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Picture Credit: Public Domain File: Benedict Arnold 1color.jpg Thomas Hart – From the Anne S. K. Brown Collection at Brown University. URL at time of upload: The picture is a color mezzo-tint of American Revolutionary War General Benedict Arnold, captioned as follows: Colonel Arnold who commanded the Provincial Troops sent against Quebecthrough the wilderness of Canada and was wounded in that city, under General Montgomery. London. Published as the Act directs 26th March 1776 by Thos. Hart.

From Hero to Traitor
I tested something the other day. I asked a few of my colleagues and acquaintances a simple enough question: “Who was Benedict Arnold?”

One or two suggested he was the fellow who invented the American breakfast or brunch dish, consisting of two halves of an English muffin, each topped with bacon, a poached egg, and hollandaise sauce. 

Others freely admitted they’d vaguely heard of the name but couldn’t remember anything more. Hopefully, this paper will explain who he was and why he is so hated.

Arnold, the Hero
Benedict Arnold was born on 14th January 1741, a British subject, the second of six children. Arnold was descended from a Rhode Island founding family. The subsequent generations had helped establish the Arnolds as solid and respected citizens. But Arnold’s father, who had settled in Norwich, Connecticut, proved to be a drunkard; only after his son moved to New Haven could he begin to free himself from the disgrace of his childhood. By his mid-30s, he had had enough success as an apothecary and a seagoing merchant to start building one of the finest homes in town. But he remained hypersensitive to any slight, and like many gentlemen of his time, he had challenged more than one man to a duel[1].

Arnold, the Soldier
He was an American military officer who served during the Revolutionary War. He fought with distinction in the American War of Independence for the American Continental Army, rising to the rank of major general. He led and served with honour at Ticonderoga, Quebec and Saratoga.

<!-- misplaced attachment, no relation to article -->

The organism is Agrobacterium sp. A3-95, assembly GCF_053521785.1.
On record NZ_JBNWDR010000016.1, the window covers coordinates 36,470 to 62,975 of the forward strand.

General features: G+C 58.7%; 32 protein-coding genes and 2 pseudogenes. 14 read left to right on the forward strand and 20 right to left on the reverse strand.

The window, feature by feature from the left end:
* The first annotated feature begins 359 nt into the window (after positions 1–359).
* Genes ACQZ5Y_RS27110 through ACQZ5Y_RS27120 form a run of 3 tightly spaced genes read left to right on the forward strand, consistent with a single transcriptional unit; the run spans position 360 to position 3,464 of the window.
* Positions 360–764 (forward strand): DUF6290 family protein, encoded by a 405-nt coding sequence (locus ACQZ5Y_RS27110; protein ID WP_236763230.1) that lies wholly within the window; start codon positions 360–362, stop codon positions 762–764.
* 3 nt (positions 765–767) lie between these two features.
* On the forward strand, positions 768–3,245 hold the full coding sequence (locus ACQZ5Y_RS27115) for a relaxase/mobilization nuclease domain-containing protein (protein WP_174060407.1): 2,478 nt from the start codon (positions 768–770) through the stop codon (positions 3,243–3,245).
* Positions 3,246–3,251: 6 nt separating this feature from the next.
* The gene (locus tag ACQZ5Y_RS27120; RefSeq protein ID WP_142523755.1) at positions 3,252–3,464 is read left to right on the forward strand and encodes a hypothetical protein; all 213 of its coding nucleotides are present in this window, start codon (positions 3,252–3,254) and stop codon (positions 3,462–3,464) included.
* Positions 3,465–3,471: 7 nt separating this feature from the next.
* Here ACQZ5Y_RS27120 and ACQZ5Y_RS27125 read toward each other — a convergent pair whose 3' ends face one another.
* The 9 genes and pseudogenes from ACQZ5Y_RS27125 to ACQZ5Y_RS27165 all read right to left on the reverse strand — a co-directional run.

He was seriously wounded at Saratoga, and Washington put him in charge of the city of Philadelphia after the British ended their occupation.

When Washington asked Arnold to rejoin his Army as a top commander, Arnold instead requested command of the Hudson Valley region and the facility at West Point, New York. Benedict Arnold often fought with other officers and Congress. Arnold had a fatal tendency to criticise and even ridicule those with whom he disagreed.

George Washington understood Arnold’s shortcomings but valued Arnold’s usefulness on the battlefield. Arnold’s request was granted, and General George Washington gave Arnold his full backing.

The Battle of Saratoga[2]
Perhaps Benedict Arnold’s most outstanding military achievement came later that Autumn in two conflicts (on 19th September and 7th October 1777) referred to as the Battle of Saratoga. Once again, Arnold’s propensity for action led him into the thick of the battle where he received a wound in the same leg injured in Quebec, but not before he helped rally troops in defeat of General John Burgoyne’s British forces as they attempted to sever New England from the rest of the colonies. The victories at Saratoga influenced the French decision to join the war against the British.